While some may scoff at the double article word “the,” how this rhymes, the use of two verbs, and what reads as “matter of fact” in the phrase of this ku, one must combine the three lines and loosen their grip on the rules to see that content matters more, which this haiku has plenty of.

Starting with the first line, note that the word “Frisbee” is capitalized, which to me instantly conjures an image of a concave disk that’s used as a pastime or for sport (ultimate) with an emphasis especially with the em dash after the word.

In combination with the phrase where the magic begins, I wonder if the frisbee as defined exists at all in the haiku. The frisbee could also be a whirlpool, hurricane, or a tornado where all have concave disk shapes that spin as a frisbee does, widening the river as it floats to the sea. Perhaps the frisbee does exist but I asked myself, “can it widen a river or is it the writer’s intention to juxtapose an object with the unsaid images not written in the haiku for the reader to fill in?” If so, it’s a masterful technique the author used very well.

Lastly, I believe the technique of “narrowing focus” was used in this haiku but in reverse. Rather viewing it from the top down, in this case, the sea is the wide lens, the river is the normal one, and the frisbee’s focal point is the narrow one, which makes this write all the more interesting.

Fractled (USA)

It takes a lot of time to understand the depth of a haiku that is written by a haiku master.

This well-constructed haiku reflects the depth of creativity and imagination.
One aspect of it gives me the image of a gliding frisbee that floats freely like our happy feelings and cheers us up both by our recreational and aesthetic senses. When someone is carefree, calm, and relaxed, he or she loves to enjoy the bounties of life and imagine life as free as a flying frisbee.

The other two lines of this haiku show the depth of our feelings that may initiate with a small action but it has a ripple effect. The river may look like a wide smiling face with profound effects that can bring great inner satisfaction.
The other side of this haiku could be a kind of cyclone that may look like a frisbee and bring turbulence in the river’s waters before it ends up in the sea.

Also, the capital letter ‘F’ in frisbee is intriguing, which may reflect the association of the writer with a particular type of frisbee.

Overall, this haiku is a combination of our cheerful feelings or childhood memories that bring its deep effects on our mind and heart.

Hifsa Ashraf (Pakistan)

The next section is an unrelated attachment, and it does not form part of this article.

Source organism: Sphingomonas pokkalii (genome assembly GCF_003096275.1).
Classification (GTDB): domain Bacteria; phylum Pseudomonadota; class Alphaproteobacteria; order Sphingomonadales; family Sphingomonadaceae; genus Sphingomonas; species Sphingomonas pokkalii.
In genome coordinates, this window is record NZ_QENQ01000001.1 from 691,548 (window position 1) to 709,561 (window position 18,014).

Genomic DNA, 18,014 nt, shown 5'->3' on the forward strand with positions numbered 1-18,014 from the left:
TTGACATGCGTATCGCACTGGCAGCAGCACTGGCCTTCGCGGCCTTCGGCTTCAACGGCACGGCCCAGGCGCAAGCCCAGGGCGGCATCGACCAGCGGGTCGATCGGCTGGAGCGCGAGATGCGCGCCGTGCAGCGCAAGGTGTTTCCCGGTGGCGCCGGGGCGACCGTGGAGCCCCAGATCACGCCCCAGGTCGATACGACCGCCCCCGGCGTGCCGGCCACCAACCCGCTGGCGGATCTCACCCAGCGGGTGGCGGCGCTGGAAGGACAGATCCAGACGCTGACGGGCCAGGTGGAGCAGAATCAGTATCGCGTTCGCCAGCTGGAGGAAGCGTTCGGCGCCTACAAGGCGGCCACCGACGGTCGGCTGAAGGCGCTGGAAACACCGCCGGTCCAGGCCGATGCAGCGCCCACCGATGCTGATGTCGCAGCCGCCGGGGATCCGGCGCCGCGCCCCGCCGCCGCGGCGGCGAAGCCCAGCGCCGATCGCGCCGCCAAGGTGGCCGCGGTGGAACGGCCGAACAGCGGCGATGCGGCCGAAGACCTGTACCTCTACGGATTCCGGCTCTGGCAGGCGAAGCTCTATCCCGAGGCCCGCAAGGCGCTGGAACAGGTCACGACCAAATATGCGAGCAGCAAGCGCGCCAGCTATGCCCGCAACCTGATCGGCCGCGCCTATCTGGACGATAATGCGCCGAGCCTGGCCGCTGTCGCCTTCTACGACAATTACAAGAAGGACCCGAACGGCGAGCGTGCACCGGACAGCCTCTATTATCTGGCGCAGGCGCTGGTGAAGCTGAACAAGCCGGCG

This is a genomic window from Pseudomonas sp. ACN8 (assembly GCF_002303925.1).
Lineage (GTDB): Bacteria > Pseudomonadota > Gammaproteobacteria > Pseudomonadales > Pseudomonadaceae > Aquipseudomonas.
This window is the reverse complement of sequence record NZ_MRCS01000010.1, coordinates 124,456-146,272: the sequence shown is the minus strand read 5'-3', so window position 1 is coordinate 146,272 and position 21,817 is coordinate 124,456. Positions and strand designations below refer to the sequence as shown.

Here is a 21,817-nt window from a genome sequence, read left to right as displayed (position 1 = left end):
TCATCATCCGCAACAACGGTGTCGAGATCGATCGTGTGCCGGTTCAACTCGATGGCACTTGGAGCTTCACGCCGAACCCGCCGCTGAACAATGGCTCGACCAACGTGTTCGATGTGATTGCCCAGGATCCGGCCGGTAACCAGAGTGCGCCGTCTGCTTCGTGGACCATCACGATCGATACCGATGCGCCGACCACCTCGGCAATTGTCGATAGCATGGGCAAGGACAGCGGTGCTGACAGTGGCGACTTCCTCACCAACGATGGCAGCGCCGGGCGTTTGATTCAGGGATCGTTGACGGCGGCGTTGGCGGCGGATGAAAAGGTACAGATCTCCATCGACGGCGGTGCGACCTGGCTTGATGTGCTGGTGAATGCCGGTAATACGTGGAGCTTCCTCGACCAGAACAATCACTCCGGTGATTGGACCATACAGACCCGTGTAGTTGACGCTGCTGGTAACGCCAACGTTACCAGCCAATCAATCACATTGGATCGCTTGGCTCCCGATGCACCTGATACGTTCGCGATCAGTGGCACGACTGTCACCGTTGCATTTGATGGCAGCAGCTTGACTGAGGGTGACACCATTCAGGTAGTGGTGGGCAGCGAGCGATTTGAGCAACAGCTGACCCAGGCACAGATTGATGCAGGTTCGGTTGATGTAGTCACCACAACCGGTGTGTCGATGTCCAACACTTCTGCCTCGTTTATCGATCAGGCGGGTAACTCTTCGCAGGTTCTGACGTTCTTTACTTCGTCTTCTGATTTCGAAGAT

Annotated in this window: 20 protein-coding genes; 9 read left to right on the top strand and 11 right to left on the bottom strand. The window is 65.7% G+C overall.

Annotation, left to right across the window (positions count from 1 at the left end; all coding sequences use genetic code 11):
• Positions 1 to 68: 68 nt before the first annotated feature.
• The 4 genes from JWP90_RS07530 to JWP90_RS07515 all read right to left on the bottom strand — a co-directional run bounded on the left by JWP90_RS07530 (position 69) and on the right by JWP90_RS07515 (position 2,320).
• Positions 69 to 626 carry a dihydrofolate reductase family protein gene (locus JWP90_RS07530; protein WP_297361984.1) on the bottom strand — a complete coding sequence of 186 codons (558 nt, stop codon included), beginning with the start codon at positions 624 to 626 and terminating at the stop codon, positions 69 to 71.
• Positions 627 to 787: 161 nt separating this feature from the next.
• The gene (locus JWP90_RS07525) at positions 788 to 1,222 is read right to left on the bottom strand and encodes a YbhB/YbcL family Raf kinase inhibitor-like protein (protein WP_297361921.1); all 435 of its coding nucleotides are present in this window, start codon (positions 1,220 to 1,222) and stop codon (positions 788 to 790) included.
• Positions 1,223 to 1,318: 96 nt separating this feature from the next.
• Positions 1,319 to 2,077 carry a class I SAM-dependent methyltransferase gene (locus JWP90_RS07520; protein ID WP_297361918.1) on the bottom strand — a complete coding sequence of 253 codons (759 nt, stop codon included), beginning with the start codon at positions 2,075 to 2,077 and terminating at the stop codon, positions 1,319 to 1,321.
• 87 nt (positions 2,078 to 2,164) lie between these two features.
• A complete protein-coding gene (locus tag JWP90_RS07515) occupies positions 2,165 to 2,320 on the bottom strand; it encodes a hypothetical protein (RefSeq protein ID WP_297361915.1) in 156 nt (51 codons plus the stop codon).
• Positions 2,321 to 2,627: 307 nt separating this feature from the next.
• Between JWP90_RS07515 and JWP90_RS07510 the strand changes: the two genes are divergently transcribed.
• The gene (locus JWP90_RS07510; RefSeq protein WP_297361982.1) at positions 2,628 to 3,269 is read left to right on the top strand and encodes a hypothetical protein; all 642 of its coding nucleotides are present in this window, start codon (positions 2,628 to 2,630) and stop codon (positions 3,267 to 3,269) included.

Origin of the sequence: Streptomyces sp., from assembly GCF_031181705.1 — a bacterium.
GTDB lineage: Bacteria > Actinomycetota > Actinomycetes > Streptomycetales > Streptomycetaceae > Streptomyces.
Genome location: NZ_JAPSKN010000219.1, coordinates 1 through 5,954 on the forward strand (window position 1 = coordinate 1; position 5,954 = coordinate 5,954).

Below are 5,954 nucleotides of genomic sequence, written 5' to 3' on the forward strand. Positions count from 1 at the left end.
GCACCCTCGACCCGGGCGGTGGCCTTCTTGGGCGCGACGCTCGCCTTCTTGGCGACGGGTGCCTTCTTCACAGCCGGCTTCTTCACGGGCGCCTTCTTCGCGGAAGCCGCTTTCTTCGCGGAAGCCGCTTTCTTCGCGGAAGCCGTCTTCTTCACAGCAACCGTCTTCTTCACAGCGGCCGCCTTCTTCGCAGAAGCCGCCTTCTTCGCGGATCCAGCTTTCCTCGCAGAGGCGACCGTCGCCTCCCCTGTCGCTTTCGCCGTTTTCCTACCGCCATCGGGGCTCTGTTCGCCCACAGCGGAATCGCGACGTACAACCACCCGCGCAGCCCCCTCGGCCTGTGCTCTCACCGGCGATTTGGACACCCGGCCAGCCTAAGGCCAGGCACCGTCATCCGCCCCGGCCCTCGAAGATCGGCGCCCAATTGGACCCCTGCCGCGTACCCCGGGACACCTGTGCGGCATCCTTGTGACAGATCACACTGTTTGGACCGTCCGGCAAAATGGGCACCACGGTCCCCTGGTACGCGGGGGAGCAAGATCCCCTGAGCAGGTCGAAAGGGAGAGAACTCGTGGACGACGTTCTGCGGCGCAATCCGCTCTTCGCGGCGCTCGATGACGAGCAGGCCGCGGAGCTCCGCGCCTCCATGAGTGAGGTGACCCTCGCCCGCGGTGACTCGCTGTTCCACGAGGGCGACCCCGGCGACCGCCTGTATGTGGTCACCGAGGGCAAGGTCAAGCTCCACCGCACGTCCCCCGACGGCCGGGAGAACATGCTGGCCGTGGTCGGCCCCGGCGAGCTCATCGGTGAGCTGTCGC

Although I am an editor, I did not know before reading this haiku that “Frisbee” is sometimes capitalized. Since it is a registered trademark of the Wham-O company, it is indeed capitalized. Knowing that Welch is an editor, I admire him for sticking to the original.

Anyway, the first line is meditative. The reader takes in the movement and floating of the Frisbee more with the em dash, acting as a pause marker. The musicality of two “f”s in succession makes me think about the sound of the Frisbee tearing through the air.

The second line opens up with the juxtaposition. We come from a Frisbee perhaps in a park to a river. The river could be next to the park, but it could also be miles away. Regardless, I like the image. The intuitive feeling between a Frisbee floating and a river widening is definite. The shape and spin of the Frisbee give rise to the connection. Note also the musicality of the “i” sounds which bring a sense of sharpness.

The third line changes the scene and resolves the second line. When a Frisbee reaches the catcher, it starts to slow down and drag more. This is akin to the widening of the river before it reaches the sea. However, there is more to this image than the facts. I think this is a metaphor about how we act and feel when meeting our death or a goal. We open our hearts and minds more. Luckily, when coming to our end or when obtaining a goal, we approach it with open arms. On a side note, I enjoy the “ea” sounds in “nears” and “sea,” which to my mind brings a calming effect.

This haiku looks simple at first glance, but with its underlying metaphors, meditativeness, and musicality, it is an excellently crafted poem.

Nicholas Klacsanzky (Ukraine)

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Art by © Naomi Tydeman

Srinivasa Rao Sambangi’s Thread

chrysanthemums
the thread slips from
granny’s needle

© Srinivasa Rao Sambangi (India)
Modern Haiku, Issue 49:3, 2018

This haiku is very intelligently crafted. “Chrysanthemum” is a late autumn kigo, hence the fragment itself sets a mood of decay and destruction. The slipping of the thread is poignant in the sensitive portrayal of the loss of abilities which we take for granted in our youth.

The fragment and phrase nicely use the technique of association. There is a struggle against the natural course of things, and in between the lines, we find a glimpse of grace.